Hi all. I wanted to share a couple of things today and then end with a recipe I think all granola lovers can add to their arsenal. It can be memorized and should be, and the entire thing can be prepped in a few minutes with very little on the front of prep bowls by the way. There's just some plopping and mixing and spreading on a tray. No heating of anything, except the oven. And you'll be glad, as the weather begins to get hotter, by the way, that you have a jar of this on your window sill in the mornings.
It's sort of like the south over here in the shadow of the city right now. Is "on ease" a coined phrase or not? Well, it's certainly better than "on edge," huh? I've been mulling over iced Americanos and finishing up Boardwalk Empire season 3 and eating (well not all by myself) another batch of these and reading the book in the picture above. It's great so far and I recommend it for any Pollan fan or cooking aficionado. Let me quote, albeit from the introduction:
"How is it that at the precise historical moment when Americans were abandoning the kitchen, handing over the preparation of most of our meals to the food industry, we began spending so much of our time thinking about food and watching other people cook it on television? The less cooking we were doing in our own lives, it seemed, the more that food and its vicarious preparation transfixed us...this very activity that many people regard as a form of drudgery has somehow been elevated into a spectator sport...I don't need to point out that what you're watching on TV being cooked is not food you get to eat."
I couldn't agree more with this observation. And so....more on the subject when I finish the book!
Right now I'm only on the first chapter, about fire: the origins of the heat source that would be the essential tool for the transformation of raw to cooked food.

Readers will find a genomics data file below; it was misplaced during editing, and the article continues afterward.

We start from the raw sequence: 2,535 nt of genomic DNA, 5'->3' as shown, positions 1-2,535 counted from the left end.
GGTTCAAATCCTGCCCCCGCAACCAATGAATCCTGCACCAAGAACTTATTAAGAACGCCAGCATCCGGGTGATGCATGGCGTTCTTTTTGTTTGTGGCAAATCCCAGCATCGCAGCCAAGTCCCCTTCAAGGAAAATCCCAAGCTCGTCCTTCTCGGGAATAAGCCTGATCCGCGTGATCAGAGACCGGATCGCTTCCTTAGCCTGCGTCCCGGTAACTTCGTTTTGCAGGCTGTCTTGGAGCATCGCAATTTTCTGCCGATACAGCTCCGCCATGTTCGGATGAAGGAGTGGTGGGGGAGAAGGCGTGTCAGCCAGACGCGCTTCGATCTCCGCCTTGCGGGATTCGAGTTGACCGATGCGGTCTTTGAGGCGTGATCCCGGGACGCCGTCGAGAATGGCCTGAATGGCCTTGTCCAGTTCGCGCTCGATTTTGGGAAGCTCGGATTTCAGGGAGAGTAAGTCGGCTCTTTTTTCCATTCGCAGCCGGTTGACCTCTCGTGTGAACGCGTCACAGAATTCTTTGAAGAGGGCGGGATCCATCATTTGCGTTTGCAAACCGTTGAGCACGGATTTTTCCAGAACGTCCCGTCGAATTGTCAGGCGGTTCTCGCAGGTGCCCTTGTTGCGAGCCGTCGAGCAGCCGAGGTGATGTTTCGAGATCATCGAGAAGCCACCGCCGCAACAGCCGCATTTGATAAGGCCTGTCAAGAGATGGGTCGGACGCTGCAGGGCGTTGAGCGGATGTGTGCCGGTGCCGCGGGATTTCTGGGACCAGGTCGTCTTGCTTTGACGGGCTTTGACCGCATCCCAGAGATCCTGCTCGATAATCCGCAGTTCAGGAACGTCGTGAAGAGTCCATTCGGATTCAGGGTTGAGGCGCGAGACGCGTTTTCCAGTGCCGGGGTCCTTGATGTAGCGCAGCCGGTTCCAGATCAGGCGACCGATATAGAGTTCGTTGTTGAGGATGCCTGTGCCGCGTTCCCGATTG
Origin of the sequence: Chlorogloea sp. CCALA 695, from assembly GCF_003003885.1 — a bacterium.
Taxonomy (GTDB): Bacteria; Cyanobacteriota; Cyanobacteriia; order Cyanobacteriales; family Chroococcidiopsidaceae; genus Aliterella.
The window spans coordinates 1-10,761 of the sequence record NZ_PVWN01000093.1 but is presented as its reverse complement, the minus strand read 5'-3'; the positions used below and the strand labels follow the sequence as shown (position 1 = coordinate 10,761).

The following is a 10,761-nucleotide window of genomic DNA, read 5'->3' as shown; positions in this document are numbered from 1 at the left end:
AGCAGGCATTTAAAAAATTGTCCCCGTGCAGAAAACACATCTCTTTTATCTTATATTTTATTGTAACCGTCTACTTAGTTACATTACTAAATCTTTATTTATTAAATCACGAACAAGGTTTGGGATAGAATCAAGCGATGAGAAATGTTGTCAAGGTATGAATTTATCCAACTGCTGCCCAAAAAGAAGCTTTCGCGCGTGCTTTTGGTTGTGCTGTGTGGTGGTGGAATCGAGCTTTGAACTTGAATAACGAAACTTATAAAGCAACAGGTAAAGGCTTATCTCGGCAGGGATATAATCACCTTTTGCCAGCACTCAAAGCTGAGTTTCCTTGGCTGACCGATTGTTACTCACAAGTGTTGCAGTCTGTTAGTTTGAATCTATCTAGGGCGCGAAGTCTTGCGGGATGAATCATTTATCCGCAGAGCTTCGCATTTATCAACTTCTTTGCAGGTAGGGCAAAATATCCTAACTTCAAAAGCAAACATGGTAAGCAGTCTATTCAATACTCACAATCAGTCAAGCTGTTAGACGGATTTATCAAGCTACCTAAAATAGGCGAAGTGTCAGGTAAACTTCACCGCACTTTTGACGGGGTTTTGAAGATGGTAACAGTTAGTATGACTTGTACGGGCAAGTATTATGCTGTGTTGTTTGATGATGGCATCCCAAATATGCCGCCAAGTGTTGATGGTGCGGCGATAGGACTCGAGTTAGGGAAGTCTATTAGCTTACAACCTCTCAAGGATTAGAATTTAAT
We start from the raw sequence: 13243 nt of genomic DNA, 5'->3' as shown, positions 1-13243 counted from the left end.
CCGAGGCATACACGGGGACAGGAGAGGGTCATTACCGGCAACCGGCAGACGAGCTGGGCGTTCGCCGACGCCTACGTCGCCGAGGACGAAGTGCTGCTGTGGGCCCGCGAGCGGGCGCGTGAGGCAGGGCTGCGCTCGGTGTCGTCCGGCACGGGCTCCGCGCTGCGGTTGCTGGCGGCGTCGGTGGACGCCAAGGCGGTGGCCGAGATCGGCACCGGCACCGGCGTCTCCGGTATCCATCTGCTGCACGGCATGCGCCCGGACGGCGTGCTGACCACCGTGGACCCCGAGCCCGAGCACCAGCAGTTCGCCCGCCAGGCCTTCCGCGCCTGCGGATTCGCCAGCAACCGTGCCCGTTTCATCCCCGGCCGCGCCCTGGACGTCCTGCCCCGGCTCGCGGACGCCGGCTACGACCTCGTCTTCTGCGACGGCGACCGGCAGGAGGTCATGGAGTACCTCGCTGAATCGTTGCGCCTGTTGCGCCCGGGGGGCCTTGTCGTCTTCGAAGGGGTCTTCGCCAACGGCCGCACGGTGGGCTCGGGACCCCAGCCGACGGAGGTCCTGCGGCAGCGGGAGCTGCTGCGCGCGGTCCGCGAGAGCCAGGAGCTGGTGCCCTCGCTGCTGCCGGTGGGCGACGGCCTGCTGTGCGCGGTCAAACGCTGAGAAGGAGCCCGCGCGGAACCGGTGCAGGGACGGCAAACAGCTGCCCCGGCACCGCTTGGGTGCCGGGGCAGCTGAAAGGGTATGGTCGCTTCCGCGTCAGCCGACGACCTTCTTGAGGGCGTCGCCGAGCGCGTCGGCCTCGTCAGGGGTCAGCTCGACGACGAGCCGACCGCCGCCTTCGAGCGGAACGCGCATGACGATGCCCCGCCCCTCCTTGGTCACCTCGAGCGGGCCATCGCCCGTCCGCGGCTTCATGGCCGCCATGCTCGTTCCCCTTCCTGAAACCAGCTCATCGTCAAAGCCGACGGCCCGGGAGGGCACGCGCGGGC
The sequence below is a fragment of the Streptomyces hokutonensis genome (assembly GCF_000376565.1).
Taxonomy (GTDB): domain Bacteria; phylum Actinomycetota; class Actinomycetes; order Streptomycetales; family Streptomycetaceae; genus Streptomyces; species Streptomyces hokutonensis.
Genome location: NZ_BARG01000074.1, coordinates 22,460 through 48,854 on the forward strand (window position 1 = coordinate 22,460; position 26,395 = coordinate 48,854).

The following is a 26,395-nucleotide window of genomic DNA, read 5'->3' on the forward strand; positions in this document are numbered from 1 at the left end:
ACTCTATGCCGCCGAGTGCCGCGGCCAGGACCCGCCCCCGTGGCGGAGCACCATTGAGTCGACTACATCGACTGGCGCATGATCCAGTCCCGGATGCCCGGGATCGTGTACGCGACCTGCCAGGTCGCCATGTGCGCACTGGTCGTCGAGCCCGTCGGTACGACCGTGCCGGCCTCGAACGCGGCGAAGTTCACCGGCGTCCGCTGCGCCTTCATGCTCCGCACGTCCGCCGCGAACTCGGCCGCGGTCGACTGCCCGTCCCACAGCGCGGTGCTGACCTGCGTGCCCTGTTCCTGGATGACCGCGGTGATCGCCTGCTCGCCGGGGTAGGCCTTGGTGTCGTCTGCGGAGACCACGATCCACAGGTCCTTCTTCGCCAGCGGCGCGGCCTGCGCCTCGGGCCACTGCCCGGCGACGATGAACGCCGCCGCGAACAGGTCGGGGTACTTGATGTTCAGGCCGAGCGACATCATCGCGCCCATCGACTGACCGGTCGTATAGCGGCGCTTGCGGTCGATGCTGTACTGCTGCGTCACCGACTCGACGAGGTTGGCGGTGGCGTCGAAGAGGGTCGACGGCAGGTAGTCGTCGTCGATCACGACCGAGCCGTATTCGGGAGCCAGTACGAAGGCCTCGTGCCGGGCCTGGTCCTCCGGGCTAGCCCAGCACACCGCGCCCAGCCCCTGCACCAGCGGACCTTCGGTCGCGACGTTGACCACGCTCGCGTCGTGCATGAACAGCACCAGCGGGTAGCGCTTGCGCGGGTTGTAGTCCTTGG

I suppose then, something reading the book has me thinking about, is the theme of ease. How one ingredient, transformed through heat, can satisfy. Pollan has another's quote, on the first page of the chapter on Fire:
"Roasting is both nothing at all and absolutely everything." -Marquis de Cussy, L'Art Culinaire
There was quite a buzz about using olive oil instead of butter for granola last year or so, with Melissa Clark's recipe in the NY Times. She also uses coconut and lots of different nuts and seeds. I tend to not have coconut on hand too often and so I have adapted this to a much more smallish batch featuring pepitas and almonds as the nuts, spice it with cinnamon and vanilla, skip the coconut, and sprinkle on raisins in the end. It's a lovely thing to have in your arsenal and easy to memorize. The measurements below will yield 3-ish cups, enough for yogurt topping for a few people for a few days. Feel free to double it!
It's the kind of thing I'll stick in the oven after dinner while it's still hot, and I'm cleaning up and can check on it. The original recipe also included brown sugar but I don't even find it necessary.
Have a great night everyone : )
Olive Oil Granola (adapted from NYT)
1 1/2 cups (115 grams) old-fashioned rolled oats
3/4 cups (80 grams) raw nuts and/or seeds (almonds and pepitas were my choice)
1/2 teaspoon salt
1/2 teaspoon vanilla
1/4 teaspoon ground cinnamon
1/4 cup pure maple syrup
3 Tablespoons extra virgin olive oil
1/3 cup raisins
coarse salt + granulated sugar for finishing, optional
Preheat the oven to 300 and line a rimmed baking sheet with parchment.
In a large bowl mix together oats, nuts, salt and spices. Whisk together olive oil and maple syrup and vanilla, pour over the oat mixture, and stir well until very evenly coated. Spread the mixture onto the prepared pan and pat into a single layer. Bake for 45-55 minutes, stirring every 10 minutes, until the oats are toasty and lightly browned. Remove the pan from the oven and set on a wire rack to cool. Sprinkle with a few generous pinches of salt and sugar, if using, then the raisins, and stir to combine. When the granola has cooled completely, store in an airtight container for up to a week.